The 1993 Silver Jubilee of Taufa'ahau Tupou IV
On 4 July 1993 the King of Tonga, Taufa'ahau Tupou IV, turned 75. The occasion prompted an outpouring of traditional ceremony and celebration, commemorating both the King's birthday and (a year late, so as to coincide with it) his silver jubilee. The event was one of the biggest of its kind ever seen in Tonga.
I was in Nuku'alofa during those celebrations, doing the fieldwork that ultimately led to my book Changing Their Minds: Tradition and Politics in Contemporary Fiji and Tonga (Christchurch: Macmillan Brown Centre for Pacific Studies, 1998). Since it was an academic book, it had no room for the many photographs I took during the celebrations. Now, though, there is room, here on the web.
The slideshow on the following page starts with some of the lavishly-decorated arches that temporarily graced Nuku'alofa's main roads in the weeks around July 4. It continues with a noble investiture ceremony at the Royal Palace on the weekend of the King's birthday; with parades along the Nuku'alofa waterfront (coinciding with the annual Heilala Festival); and with a day of performances by school children in honour of the King.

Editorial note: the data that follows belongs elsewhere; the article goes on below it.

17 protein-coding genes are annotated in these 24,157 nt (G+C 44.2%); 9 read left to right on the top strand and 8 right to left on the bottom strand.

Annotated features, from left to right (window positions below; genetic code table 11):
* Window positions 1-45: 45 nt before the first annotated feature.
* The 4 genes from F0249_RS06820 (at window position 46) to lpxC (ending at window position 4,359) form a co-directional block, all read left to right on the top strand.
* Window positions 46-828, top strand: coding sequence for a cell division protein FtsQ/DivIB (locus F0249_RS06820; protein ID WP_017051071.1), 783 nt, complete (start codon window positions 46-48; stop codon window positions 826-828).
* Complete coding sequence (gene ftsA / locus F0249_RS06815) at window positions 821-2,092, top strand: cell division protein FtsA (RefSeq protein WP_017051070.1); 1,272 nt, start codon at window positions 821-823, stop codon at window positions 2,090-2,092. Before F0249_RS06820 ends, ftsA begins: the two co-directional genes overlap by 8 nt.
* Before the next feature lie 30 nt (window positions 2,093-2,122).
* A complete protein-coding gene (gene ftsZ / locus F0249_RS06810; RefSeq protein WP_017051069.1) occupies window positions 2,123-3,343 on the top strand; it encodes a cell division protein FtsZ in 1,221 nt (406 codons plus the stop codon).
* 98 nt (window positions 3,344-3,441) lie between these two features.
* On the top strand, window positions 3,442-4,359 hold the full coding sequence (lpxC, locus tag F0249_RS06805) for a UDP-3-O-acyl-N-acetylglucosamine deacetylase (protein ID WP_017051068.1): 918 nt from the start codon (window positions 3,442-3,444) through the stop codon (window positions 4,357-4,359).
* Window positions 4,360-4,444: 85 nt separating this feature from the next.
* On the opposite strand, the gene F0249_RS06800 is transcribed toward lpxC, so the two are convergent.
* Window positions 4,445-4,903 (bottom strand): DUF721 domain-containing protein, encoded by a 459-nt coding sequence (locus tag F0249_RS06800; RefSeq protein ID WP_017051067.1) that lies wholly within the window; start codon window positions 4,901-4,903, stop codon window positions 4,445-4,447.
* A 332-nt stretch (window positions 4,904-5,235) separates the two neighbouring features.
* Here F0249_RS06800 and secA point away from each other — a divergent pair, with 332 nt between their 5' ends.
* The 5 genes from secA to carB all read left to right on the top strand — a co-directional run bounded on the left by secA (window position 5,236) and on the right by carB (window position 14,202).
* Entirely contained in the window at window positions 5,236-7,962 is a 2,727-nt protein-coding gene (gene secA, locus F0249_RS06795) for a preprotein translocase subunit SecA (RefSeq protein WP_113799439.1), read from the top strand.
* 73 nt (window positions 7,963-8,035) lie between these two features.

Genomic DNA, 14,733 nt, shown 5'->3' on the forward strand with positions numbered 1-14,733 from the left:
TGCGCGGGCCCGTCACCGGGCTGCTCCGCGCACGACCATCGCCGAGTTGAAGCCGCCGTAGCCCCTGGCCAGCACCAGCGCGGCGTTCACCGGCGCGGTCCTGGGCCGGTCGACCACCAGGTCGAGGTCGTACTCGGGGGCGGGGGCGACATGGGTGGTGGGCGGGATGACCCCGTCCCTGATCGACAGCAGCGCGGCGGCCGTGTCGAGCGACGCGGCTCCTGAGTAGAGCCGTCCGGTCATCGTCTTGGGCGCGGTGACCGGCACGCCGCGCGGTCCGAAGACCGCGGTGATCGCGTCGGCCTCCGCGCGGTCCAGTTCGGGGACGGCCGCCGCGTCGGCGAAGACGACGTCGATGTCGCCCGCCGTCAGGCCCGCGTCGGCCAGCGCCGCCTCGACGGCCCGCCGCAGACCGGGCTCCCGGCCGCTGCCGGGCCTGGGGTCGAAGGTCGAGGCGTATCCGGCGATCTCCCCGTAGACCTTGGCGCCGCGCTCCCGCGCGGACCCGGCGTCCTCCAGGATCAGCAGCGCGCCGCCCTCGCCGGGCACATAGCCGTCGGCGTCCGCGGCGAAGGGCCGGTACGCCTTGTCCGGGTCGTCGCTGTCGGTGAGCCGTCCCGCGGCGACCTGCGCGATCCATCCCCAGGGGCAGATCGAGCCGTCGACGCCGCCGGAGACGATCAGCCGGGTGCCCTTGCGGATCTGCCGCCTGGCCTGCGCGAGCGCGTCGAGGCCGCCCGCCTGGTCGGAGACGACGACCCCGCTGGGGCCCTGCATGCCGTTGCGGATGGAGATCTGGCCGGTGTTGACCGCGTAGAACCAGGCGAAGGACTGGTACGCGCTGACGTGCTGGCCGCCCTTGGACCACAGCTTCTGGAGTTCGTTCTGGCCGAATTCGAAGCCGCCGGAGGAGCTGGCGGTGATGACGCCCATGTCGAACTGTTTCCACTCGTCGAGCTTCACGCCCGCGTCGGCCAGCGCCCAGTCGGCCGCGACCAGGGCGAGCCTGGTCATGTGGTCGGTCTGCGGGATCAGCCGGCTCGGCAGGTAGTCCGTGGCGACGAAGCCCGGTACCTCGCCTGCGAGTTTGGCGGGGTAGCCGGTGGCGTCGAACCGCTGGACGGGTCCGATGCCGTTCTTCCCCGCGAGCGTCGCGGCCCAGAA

Later slides show the royal feast held on 8 July 1993 on Mala'e Pangai, next to the Palace: "All afternoon, groups of dancers performed before the King and other dignitaries.... Almost overshadowing the dances was a constant procession of women bearing pieces of cloth and bark-cloth, which were carried fully-stretched to emphasise their great length. Their tribute formed an ever-growing pile before the royal enclosure." (Changing Their Minds, p.143.)
The slides include shots of Princess Pilolevu and other royal performers, along with guests Tu'ipelehake (the King's late brother, former Prime Minister of Tonga) and Ratu Sir Kamisese Mara (then Vice-President and later President of Fiji). You can also see several women 'jesters' singing, dancing, and lying down for Princess Pilolevu to walk over them (see Changing Their Minds, p.148, note 7).
Page created 30 September 1999
©1999-2003 Rory Ewins